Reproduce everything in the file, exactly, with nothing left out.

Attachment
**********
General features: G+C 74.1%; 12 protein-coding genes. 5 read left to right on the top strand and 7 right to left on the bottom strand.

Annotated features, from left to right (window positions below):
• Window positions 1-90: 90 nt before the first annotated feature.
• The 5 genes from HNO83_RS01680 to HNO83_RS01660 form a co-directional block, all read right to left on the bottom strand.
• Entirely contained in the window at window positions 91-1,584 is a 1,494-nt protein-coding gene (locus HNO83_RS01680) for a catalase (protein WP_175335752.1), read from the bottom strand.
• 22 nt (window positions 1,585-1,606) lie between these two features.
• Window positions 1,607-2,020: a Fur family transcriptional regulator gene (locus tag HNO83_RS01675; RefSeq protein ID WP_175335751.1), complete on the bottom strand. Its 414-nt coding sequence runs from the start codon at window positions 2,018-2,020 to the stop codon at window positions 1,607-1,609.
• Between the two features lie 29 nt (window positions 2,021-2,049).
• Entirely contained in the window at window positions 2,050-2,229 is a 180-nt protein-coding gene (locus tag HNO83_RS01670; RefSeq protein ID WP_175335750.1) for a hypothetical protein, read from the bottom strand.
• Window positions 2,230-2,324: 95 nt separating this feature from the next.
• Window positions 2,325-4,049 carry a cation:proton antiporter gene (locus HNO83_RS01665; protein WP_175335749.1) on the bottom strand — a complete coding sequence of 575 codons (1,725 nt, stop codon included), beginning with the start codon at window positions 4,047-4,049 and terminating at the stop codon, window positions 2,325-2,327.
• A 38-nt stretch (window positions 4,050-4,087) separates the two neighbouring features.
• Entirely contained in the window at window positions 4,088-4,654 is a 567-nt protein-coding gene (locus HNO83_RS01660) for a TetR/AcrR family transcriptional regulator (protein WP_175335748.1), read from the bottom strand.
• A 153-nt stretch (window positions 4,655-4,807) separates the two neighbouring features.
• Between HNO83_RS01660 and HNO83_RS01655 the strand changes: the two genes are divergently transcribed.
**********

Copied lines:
General features: G+C 74.1%; 12 protein-coding genes. 5 read left to right on the top strand and 7 right to left on the bottom strand.

Annotated features, from left to right (window positions below):
• Window positions 1-90: 90 nt before the first annotated feature.
• The 5 genes from HNO83_RS01680 to HNO83_RS01660 form a co-directional block, all read right to left on the bottom strand.
• Entirely contained in the window at window positions 91-1,584 is a 1,494-nt protein-coding gene (locus HNO83_RS01680) for a catalase (protein WP_175335752.1), read from the bottom strand.
• 22 nt (window positions 1,585-1,606) lie between these two features.
• Window positions 1,607-2,020: a Fur family transcriptional regulator gene (locus tag HNO83_RS01675; RefSeq protein ID WP_175335751.1), complete on the bottom strand. Its 414-nt coding sequence runs from the start codon at window positions 2,018-2,020 to the stop codon at window positions 1,607-1,609.
• Between the two features lie 29 nt (window positions 2,021-2,049).
• Entirely contained in the window at window positions 2,050-2,229 is a 180-nt protein-coding gene (locus tag HNO83_RS01670; RefSeq protein ID WP_175335750.1) for a hypothetical protein, read from the bottom strand.
• Window positions 2,230-2,324: 95 nt separating this feature from the next.
• Window positions 2,325-4,049 carry a cation:proton antiporter gene (locus HNO83_RS01665; protein WP_175335749.1) on the bottom strand — a complete coding sequence of 575 codons (1,725 nt, stop codon included), beginning with the start codon at window positions 4,047-4,049 and terminating at the stop codon, window positions 2,325-2,327.
• A 38-nt stretch (window positions 4,050-4,087) separates the two neighbouring features.
• Entirely contained in the window at window positions 4,088-4,654 is a 567-nt protein-coding gene (locus HNO83_RS01660) for a TetR/AcrR family transcriptional regulator (protein WP_175335748.1), read from the bottom strand.
• A 153-nt stretch (window positions 4,655-4,807) separates the two neighbouring features.
• Between HNO83_RS01660 and HNO83_RS01655 the strand changes: the two genes are divergently transcribed.